In this blog series we presented various blogs on Tapestry with the goal to show how to build a simple "Hello World" style application that gives GUI using HTML pages and presents a WEB API. By using Stream Response it's possible for Tapestry to return a stream, and with that we build a simple API. Testing this setup is a little involved and explained in detailed in the last blog of the series. We present a short overview of the blogs here.
In this blog we create a hello-world style example using Tapestry 5. The goal of this example is to get you up and running with Tapestry using the skeleton setup that is included with Tapestry. Based on this initial setup we make changes to get a hello-world page.
In this blog we extend your Tapestry projects with a simple API. If you have a big project and need complex calls to expose your API functions, then this approach is not for you. Instead, if you have a couple of functions you would like to expose, this is a quick and simple approach to get it done.
Up until this point we showed how to setup a simple “hello world” web application using Tapestry including an API. One of the issues we ran into is that some names are reserved in the application for page names, so they can’t be used as input names for the application. In this blog we show how the input can be filtered and meaningful error messages can be created for the user. This approach allows you to create a better user experience and safer applications.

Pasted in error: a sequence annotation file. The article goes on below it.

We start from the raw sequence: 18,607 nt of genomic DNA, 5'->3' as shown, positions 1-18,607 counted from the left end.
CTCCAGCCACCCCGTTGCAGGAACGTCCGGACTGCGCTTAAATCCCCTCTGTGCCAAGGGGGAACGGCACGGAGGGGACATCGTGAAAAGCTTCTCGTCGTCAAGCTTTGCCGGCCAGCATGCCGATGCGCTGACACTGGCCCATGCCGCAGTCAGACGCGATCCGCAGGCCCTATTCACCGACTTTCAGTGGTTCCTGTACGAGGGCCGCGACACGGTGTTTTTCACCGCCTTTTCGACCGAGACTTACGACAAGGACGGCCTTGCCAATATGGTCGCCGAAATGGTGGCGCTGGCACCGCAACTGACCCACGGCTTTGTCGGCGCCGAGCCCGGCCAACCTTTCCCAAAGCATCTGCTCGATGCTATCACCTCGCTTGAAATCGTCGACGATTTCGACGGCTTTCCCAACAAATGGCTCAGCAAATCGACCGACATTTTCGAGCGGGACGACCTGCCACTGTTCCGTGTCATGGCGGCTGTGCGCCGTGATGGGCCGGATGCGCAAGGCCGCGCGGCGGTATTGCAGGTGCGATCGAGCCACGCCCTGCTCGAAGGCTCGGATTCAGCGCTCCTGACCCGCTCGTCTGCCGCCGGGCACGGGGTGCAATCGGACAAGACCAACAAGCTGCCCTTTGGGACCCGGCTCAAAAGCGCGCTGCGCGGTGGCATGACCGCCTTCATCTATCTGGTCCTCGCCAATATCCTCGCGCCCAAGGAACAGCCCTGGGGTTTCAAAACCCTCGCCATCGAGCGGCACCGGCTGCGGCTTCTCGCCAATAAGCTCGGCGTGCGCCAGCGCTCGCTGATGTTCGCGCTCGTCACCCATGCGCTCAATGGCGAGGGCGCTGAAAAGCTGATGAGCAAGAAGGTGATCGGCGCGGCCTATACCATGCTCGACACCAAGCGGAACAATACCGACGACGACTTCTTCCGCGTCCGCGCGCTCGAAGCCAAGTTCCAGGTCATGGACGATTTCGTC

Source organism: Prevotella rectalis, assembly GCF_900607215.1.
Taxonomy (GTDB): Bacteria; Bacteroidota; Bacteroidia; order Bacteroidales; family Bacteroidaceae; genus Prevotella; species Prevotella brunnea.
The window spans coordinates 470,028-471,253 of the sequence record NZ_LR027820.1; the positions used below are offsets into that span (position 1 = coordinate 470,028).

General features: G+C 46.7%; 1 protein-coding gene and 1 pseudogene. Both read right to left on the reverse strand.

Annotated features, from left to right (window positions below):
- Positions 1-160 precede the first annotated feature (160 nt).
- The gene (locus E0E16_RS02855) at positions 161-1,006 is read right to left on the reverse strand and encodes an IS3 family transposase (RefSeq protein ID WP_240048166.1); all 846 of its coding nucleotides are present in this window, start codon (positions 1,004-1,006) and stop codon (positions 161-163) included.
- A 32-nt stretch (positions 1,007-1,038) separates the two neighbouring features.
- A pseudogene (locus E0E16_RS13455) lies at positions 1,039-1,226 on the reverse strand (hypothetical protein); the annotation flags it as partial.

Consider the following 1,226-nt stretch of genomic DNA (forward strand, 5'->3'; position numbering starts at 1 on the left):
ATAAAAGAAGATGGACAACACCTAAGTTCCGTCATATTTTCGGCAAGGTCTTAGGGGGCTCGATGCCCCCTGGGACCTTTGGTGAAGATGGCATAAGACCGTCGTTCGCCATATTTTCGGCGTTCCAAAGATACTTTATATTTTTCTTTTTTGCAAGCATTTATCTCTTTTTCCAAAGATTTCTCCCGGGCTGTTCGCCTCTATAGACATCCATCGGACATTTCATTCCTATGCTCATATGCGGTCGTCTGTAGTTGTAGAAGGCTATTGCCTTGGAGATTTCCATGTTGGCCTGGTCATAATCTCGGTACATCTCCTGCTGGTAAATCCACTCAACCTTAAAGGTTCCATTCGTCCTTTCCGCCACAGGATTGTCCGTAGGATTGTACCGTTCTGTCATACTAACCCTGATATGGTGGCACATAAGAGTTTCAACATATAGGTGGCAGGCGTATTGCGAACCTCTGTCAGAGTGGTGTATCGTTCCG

In this blog we extend the API that can already return JSON in such a way that it can also returns XML.
In this blog we demonstrate how to test a webpage within the Tapestry framework. The framework comes with a few handy testing options. Here we will consider the PageTester object, which can be used to replicate interactions between user and application. It deals with all input and output on the pages. As such it is great for User Acceptance Testing and Unit Testing.
In this blog we test a WEB API created using Tapestry. Testing a web service is not straight forward as the PageTester, the default way of testing in Tapestry, doesn't allow for testing API. To solve this we must start a Jetty server with custom/test web.xml. The test web.xml allows us to control the construction of objects. In this example we show how a mock service object can be inserted for testing, while using the full implementation for production.
The code can be downloaded as you go through the blogs. If you are interested in jumping straight to the end result we suggest using the code we shared on GitHub.